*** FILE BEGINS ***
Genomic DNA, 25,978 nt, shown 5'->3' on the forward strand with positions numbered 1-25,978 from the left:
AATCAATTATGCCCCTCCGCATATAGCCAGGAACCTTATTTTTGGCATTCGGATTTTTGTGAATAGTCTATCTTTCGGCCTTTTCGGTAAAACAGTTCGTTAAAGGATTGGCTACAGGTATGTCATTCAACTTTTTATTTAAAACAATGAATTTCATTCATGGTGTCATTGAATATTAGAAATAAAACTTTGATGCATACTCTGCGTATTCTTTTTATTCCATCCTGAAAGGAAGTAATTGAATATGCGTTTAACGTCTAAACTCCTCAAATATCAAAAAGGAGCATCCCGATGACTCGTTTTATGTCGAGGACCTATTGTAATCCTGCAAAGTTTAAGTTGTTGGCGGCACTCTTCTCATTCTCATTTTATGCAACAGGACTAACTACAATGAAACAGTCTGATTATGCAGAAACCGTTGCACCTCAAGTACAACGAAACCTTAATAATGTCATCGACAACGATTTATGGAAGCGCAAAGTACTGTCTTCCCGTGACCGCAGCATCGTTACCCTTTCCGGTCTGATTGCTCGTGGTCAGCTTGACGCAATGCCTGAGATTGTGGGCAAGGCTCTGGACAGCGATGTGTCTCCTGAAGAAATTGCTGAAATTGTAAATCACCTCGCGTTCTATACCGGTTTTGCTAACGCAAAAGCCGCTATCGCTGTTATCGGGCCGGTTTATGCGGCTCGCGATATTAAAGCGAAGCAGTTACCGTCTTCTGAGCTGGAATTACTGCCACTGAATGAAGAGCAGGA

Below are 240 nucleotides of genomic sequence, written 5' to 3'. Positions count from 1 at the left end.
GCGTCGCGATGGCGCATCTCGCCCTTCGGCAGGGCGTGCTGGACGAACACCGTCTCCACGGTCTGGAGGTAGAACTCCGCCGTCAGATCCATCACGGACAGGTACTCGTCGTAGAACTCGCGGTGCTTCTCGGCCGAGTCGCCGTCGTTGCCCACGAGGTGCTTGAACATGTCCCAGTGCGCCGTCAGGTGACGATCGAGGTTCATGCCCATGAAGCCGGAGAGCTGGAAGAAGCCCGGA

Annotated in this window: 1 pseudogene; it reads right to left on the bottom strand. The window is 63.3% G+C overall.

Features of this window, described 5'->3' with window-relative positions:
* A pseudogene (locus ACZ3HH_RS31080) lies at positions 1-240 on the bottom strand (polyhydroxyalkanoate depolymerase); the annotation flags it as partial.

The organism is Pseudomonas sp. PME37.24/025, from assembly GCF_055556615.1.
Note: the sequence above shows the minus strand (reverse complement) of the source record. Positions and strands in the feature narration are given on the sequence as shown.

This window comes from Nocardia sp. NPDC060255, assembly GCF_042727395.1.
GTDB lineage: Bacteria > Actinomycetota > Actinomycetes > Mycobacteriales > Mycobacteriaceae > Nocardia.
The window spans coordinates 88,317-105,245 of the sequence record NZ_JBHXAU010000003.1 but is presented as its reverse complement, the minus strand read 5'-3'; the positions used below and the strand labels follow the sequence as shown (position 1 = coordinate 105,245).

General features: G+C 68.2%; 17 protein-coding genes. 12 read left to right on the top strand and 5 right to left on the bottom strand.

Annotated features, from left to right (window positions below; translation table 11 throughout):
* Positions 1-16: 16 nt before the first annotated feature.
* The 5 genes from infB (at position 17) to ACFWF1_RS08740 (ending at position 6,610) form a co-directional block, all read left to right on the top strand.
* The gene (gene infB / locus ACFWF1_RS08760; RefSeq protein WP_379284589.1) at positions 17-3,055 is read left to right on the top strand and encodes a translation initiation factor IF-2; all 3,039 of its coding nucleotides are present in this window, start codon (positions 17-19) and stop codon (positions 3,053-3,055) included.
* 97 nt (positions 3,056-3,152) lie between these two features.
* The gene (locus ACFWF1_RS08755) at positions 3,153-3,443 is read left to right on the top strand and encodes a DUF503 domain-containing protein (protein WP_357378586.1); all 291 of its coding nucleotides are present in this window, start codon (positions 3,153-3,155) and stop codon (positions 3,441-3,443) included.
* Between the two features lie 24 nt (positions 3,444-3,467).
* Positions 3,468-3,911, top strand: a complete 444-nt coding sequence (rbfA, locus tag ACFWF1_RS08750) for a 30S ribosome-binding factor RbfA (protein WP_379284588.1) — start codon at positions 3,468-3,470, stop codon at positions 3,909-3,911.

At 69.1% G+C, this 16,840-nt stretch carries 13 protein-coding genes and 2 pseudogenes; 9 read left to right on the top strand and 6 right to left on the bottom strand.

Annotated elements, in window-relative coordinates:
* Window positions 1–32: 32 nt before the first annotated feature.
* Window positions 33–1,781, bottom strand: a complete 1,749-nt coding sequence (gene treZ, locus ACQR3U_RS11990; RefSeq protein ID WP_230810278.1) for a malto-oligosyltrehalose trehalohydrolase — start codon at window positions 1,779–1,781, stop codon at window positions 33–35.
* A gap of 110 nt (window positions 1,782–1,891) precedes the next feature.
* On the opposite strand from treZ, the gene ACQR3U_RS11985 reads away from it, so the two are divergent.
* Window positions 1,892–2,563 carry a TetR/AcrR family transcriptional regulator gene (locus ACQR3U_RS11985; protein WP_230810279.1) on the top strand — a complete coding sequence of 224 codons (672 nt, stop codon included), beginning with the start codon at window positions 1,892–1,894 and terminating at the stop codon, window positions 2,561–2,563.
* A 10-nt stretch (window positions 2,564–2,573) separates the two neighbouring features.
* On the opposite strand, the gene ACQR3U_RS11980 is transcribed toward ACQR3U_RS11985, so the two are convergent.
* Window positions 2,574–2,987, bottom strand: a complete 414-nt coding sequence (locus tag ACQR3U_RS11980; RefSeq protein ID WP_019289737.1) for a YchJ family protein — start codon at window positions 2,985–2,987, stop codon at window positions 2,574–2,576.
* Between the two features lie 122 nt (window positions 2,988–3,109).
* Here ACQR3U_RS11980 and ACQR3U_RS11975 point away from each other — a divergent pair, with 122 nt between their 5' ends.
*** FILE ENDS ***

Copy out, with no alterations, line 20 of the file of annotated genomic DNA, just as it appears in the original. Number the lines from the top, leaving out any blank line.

* Between the two features lie 24 nt (positions 3,444-3,467).